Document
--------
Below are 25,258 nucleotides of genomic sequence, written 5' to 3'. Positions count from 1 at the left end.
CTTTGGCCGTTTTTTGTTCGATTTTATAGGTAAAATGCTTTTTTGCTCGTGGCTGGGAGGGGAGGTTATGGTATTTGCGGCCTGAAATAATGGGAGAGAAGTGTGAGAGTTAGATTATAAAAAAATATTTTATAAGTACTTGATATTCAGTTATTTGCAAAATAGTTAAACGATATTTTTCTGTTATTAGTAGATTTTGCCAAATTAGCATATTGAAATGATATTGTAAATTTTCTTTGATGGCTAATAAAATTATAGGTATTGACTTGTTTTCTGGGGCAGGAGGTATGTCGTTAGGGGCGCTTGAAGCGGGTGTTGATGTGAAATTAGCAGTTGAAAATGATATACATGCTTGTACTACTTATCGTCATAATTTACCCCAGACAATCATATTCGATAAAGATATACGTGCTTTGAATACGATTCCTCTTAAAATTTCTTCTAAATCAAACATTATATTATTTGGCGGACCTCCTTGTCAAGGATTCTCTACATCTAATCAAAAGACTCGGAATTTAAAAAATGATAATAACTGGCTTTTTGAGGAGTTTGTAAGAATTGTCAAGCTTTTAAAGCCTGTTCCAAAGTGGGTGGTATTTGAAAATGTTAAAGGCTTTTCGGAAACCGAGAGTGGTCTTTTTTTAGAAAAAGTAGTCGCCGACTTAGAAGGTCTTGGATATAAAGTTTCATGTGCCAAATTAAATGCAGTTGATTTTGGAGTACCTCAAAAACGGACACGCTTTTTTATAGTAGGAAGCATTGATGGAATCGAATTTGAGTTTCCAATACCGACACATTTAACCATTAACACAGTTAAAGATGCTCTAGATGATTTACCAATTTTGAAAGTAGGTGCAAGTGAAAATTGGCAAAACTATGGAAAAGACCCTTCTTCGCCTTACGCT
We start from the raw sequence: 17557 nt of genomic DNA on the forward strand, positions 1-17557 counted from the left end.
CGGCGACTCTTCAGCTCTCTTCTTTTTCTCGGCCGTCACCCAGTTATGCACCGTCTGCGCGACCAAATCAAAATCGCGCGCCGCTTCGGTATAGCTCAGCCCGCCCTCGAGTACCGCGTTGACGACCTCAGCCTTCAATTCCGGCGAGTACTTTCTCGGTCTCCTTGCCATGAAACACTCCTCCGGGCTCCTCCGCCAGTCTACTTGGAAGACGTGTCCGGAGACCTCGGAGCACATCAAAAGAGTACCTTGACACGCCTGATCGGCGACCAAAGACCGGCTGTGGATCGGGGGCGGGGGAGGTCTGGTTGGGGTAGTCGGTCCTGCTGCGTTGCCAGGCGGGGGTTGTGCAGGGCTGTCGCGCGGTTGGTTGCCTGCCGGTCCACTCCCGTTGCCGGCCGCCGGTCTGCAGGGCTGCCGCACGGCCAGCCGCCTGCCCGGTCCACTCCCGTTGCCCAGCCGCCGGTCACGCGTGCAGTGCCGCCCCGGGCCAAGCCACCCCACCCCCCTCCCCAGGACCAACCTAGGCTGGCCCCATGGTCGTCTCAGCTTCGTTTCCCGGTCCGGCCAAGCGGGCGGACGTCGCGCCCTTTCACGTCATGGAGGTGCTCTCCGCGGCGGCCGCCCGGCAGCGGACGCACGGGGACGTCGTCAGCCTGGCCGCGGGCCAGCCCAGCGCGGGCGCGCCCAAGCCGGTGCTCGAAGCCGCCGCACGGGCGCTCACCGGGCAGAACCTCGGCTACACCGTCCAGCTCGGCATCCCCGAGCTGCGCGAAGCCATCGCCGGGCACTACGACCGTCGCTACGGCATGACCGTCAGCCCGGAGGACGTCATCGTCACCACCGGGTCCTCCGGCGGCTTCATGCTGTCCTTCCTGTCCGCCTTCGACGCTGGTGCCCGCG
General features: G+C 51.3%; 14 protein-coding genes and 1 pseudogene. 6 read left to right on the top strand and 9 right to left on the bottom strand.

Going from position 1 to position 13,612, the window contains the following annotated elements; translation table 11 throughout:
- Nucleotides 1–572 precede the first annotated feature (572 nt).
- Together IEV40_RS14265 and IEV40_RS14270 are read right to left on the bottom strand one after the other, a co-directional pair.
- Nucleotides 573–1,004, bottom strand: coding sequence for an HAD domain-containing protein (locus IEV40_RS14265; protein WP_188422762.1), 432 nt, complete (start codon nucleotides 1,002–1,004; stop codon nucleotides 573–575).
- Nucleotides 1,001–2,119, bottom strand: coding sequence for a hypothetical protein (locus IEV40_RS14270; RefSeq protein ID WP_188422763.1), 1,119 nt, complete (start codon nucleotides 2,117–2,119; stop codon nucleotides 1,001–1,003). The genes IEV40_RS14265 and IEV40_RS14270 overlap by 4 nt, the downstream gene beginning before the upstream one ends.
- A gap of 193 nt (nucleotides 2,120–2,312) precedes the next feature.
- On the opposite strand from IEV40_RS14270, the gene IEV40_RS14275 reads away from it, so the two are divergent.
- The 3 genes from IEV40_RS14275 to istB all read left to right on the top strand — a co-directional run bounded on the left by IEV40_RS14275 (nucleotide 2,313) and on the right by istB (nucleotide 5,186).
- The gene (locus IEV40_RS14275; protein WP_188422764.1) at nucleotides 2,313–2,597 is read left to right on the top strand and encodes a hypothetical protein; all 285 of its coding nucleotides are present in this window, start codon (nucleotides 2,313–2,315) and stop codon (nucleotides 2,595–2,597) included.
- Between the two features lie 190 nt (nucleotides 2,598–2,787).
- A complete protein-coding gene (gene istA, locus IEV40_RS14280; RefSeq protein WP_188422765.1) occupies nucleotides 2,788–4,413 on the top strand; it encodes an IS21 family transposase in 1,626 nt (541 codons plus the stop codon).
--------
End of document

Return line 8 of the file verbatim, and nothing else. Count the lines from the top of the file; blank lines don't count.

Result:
- Together IEV40_RS14265 and IEV40_RS14270 are read right to left on the bottom strand one after the other, a co-directional pair.